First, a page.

Thursday, June 4, 2009

Saturday is the day to hit the wildlife trails

Following is from FWC but don't forget there are also trails at Camp Bayou ...

For immediate release: June 4, 2009
Contact: Wendy Dial
Photos: Go to and click on “Newsroom.”

Saturday is the day to hit the wildlife trails

Do you want to venture into unfamiliar territory Saturday to chance seeing something new? Then try Florida’s wildlife management areas, which are underexplored troves of trail-laced waterways, woods, marshes and scrub.
Besides footpaths, they have overlooks, where visitors can glimpse wildlife; and there are boat launches, so people can paddle the many creeks, rivers and lakes throughout the 5.8 million, mostly undeveloped, acres of wildlife management areas (WMAs) and wildlife and environmental areas (WEAs).
The Florida Fish and Wildlife Conservation Commission (FWC) manages these habitats that wildlife call home.
The Great Florida Birding Trail offers another unique approach to wildlife viewing.
Saturday is National Trails Day, so named by the American Hiking Association. While some people will take to more traditional park trails, the management areas and birding trail are often off the beaten path, thereby promising wilder experiences.
Jacksonville and St. Augustine sandwich Guana River WMA. This picturesque estuary is home to countless wading birds. Visitors are apt to spot the roseate spoonbill (look for a pink bird with a beak shaped like a big spoon) along the water’s edge. New sites await those who bring a kayak or canoe to launch along a river or on Lake Ponte Vedra.
“Deep in the southern section of the state is Fisheating Creek, a place that draws rave reviews from paddlers taking to the water trail,” said Jerrie Lindsey, director of FWC’s Office of Recreation Services.
This Lake Okeechobee tributary is home to alligators, not houses. Swallowtail kites fly over the tree-lined banks. Paddlers will like the cool shade too, Lindsey noted.
“Right now is the perfect time to hike here,” FWC biologist Grant Steelman said. “We just burned some acreage, so the hiking visibility is great. You can see turkey and deer.”
The best place to hike there is off State Road 78, south of Lakeport. Canoe and kayak rentals are available at the FWC campground, off U.S. 27 in Palmdale. Steelman said the water level is good after the recent rains.
A trail in the middle of the state is the place to find butterflies. The FWC’s Chinsegut WEA features a butterfly garden and trail and an air-conditioned nature center. Visitors to this Brooksville Ridge spot can see sandhill cranes and wild turkeys up-close and personal, from the garden or from the center’s windows. Center hours Saturday are only from 8 a.m. to 2 p.m. However, you can look for deer and hawks from the hiking trails through the WEA’s Big Pine and Chinsegut tracts during any daylight hours.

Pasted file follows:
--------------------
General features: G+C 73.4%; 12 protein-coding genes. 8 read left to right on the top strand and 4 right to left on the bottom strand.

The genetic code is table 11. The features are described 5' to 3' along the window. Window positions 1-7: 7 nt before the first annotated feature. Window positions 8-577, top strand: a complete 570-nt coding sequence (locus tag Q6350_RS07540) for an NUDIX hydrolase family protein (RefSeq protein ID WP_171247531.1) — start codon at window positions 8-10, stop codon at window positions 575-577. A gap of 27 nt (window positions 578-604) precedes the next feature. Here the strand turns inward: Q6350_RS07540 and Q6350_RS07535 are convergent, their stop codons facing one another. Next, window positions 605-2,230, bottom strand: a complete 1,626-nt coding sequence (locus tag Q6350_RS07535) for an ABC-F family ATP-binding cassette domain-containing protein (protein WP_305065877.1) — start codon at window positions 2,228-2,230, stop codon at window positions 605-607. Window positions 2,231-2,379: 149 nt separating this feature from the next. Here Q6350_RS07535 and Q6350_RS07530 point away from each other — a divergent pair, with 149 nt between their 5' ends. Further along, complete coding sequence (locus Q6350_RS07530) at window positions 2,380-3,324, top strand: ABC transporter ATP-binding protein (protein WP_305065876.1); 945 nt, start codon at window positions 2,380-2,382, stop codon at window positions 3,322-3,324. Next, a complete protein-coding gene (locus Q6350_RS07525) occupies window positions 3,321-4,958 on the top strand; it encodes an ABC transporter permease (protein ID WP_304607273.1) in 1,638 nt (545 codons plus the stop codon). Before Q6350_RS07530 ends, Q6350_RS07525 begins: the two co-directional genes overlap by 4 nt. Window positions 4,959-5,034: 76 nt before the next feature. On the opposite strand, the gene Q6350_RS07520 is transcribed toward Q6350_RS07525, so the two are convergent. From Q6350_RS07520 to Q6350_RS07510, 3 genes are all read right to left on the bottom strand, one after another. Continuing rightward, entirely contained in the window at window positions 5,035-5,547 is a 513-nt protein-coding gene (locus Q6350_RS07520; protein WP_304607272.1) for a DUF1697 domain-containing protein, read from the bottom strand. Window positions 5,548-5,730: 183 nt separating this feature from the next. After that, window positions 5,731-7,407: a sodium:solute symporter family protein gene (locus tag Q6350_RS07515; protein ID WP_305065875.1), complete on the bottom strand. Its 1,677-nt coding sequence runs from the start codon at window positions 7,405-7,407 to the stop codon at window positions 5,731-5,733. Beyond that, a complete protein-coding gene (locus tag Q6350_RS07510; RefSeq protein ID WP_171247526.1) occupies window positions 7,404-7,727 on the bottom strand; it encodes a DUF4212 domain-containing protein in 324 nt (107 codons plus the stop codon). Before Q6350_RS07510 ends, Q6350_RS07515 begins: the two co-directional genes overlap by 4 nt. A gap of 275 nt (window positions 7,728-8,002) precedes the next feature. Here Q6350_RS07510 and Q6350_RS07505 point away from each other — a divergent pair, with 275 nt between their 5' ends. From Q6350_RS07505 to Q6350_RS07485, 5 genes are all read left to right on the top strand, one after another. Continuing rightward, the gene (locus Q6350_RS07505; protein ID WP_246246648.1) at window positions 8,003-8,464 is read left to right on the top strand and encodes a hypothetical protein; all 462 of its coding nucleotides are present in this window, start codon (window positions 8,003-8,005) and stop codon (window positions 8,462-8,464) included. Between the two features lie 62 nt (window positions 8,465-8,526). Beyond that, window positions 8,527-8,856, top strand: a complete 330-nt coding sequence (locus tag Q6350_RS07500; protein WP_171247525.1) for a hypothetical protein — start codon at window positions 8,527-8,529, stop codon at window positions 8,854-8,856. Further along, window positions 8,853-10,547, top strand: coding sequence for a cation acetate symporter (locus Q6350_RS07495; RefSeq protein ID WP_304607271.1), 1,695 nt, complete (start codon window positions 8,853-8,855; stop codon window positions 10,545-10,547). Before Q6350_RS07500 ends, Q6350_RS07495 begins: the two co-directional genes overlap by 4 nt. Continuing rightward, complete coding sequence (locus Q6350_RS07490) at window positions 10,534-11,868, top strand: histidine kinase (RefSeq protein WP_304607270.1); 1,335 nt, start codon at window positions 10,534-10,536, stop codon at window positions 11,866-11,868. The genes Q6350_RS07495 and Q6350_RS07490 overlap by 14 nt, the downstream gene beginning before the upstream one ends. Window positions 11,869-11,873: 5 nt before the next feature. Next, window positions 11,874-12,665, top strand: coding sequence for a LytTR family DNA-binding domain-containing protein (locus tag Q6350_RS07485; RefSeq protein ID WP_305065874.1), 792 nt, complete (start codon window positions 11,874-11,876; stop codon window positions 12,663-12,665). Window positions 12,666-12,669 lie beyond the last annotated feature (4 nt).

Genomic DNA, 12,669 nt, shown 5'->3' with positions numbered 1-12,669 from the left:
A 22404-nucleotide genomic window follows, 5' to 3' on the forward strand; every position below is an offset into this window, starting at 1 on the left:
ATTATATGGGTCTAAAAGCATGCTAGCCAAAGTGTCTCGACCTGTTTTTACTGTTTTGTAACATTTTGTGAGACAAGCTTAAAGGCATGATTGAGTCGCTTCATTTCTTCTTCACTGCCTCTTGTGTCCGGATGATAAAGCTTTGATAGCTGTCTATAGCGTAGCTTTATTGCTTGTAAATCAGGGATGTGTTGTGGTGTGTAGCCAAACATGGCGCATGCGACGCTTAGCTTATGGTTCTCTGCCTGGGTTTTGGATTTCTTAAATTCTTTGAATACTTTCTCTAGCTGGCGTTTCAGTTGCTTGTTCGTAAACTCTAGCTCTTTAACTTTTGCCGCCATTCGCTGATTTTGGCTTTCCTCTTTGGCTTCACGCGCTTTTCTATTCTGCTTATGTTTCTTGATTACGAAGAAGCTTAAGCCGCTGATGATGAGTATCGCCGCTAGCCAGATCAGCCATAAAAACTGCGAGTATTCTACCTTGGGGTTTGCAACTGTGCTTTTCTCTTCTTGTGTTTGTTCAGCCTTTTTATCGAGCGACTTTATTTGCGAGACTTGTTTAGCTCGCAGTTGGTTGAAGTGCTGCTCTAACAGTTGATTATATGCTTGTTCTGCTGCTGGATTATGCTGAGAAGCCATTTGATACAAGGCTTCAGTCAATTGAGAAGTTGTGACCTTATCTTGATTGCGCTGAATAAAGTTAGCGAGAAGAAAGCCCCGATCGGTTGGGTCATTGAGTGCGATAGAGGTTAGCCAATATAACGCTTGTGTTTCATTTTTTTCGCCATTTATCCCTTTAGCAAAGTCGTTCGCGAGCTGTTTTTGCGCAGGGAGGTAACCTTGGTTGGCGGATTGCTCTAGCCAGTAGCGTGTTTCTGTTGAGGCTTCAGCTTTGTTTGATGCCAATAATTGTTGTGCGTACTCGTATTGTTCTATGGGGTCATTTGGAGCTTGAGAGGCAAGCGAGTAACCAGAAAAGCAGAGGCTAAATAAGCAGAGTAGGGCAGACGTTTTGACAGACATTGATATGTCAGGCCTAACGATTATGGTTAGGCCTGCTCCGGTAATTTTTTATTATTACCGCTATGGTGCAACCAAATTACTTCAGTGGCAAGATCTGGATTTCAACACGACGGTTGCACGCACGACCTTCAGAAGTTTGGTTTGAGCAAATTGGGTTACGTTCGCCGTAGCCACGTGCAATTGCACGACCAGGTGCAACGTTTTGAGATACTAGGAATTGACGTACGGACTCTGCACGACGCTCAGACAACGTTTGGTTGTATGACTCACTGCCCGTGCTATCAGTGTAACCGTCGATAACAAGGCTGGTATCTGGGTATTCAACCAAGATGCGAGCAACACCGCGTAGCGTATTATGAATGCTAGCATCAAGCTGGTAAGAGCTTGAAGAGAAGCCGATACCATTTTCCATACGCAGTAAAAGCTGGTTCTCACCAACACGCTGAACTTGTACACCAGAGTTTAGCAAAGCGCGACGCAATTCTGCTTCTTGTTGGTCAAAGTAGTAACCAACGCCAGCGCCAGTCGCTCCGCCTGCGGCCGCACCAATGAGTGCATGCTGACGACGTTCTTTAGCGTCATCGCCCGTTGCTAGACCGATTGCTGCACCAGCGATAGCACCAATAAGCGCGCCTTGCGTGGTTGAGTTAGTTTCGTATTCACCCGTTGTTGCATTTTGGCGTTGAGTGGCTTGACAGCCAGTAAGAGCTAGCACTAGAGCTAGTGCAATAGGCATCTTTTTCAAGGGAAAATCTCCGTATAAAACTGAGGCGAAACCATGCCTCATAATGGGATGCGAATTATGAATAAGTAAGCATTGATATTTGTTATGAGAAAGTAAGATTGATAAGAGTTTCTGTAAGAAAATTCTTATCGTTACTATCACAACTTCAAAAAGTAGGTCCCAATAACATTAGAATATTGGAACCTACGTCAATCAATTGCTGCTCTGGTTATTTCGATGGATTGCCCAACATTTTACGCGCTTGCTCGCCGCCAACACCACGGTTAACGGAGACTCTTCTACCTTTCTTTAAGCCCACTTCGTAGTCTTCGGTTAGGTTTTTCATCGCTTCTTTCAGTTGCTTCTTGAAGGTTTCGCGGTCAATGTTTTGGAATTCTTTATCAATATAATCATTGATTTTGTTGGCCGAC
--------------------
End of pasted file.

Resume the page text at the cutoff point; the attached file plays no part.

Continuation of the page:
If these spots have not whetted your appetite for exploring faraway places, check out the stops along the Great Florida Birding Trail. Babcock-Webb WMA in Charlotte County still has plenty of red-cockaded woodpeckers and purple gallinules (marsh birds). This is one of the WMAs with horse trails.
“In the Panhandle is the famous Apalachicola River WEA, which contains the largest expanse of floodplains forest in Florida,” Lindsey said. “Its nationally recognized paddle trail has four segments. This time of year, Cash Bayou is good for paddling and birding.”
In Central Florida, Three Lakes WMA (lakes Jackson, Marian and Kissimmee) offers boating, while the area’s 29.4 miles of trails offer hiking.
“Either way, you stand a chance of seeing 15 of the top 40 birds in Florida,” said Mark Kiser, a biologist with the FWC’s Wildlife Viewing section. “There are 150 species of birds on the Three Lakes WMA bird checklist.”
Most of the trails are part of the Florida National Scenic Trail. Paths can be wet at times.
Check out one of the other 489 Great Florida Birding Trail sites if you want to stay close to home. Fort De Soto Park in Pinellas County is a good place in the summer. Abundant trails lead away from the swimming beaches and picnic grounds to a variety of trails, paved and not. Summer is a good time to watch beach-nesting birds, but remember to watch your step for eggs, and do not disturb birds nesting in the dunes.
For more information on these and other sites, go to Pick your wildlife trail adventure for Saturday. Happy trails.

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